Teacher improvement or professional development?
Posted February 4, 2013on:
Bill gates has recently been talking about teaching. Specifically, what makes a good teacher and how do we improve teaching. he makes an interesting claim, backed up by his foundation’s research that most teachers receive little or no feedback to help them develop and improve their practice. He goes on to outline some of the findings in his research report about how to measure teacher effectiveness,. He concludes by positing the view that it is possible to effectively evaluate teacher performance by several different measurements, but that most schools, districts, groups or authorities might baulk at the cost…
Its an interesting report, and he’s interviewed for CNN here. Gates is obviously very passionate about good teaching and learning. So am I. However, I’m also concerned about the nature and purpose of teacher effectiveness evaluations. I think that classroom observations are invaluable in giving feedback to teachers, provided that its done with the aim of improving learning and teaching and not to grade or rate the teacher.
if we want a teaching profession in which we can be confident to trust the learning of our children, bringing them on a seamless journey through learning leading them to adulthood well equipped as responsible citizens and lifelong learners, then we need to look at teacher evaluation not as a grading tool but as a part of an integrated professional development programme. This is one reason why I’m so against any so-called performance-related pay schemes in teaching..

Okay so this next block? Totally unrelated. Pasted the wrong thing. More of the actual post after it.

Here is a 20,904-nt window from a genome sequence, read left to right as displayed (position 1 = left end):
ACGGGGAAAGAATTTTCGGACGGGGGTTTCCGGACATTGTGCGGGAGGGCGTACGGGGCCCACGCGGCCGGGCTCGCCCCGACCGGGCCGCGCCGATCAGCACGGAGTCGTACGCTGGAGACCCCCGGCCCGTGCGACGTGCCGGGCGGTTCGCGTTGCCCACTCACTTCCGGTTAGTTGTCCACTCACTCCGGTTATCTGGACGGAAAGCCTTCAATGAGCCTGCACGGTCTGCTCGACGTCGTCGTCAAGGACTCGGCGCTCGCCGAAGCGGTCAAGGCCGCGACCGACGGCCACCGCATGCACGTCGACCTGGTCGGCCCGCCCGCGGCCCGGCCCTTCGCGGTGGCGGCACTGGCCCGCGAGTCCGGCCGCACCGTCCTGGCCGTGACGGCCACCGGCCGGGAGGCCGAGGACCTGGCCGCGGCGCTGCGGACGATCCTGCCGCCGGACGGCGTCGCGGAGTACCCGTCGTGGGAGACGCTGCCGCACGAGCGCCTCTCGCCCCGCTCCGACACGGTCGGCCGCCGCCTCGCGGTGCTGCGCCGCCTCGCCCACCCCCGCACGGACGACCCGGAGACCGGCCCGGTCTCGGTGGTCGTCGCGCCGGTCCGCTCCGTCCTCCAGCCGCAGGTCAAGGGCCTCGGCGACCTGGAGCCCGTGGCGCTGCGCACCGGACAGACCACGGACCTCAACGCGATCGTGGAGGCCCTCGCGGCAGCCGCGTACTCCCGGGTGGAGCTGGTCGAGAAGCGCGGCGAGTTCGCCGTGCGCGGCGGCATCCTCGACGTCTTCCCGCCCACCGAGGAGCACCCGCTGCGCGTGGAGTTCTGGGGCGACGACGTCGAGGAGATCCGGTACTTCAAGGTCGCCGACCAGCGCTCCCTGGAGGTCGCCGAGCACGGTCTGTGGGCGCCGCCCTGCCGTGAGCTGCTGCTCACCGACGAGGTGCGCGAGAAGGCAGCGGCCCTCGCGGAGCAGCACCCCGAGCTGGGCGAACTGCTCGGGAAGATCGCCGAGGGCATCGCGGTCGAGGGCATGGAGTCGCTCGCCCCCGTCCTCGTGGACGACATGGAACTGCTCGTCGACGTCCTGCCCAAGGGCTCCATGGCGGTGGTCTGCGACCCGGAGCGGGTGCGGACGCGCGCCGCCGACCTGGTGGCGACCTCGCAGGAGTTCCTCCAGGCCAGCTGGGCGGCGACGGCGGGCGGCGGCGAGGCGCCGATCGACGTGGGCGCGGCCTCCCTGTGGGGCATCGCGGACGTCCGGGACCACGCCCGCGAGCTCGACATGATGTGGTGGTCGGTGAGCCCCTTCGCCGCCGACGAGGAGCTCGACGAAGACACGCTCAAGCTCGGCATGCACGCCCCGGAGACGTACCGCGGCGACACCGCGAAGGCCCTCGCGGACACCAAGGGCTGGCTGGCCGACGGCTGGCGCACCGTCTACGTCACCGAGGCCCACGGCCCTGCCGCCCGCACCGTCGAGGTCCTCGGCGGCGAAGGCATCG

Ongoing continuous professional development, backed up by performance review meetings which centre on development rather than measurement and box-ticking should be a part of any teacher’s working life. But performance measurement might well be a very stormy sea to sail across…Gates talks about empowering teachers to be the best. Thats a sentiment we should perhaps keep in mind when looking at professional review for teachers.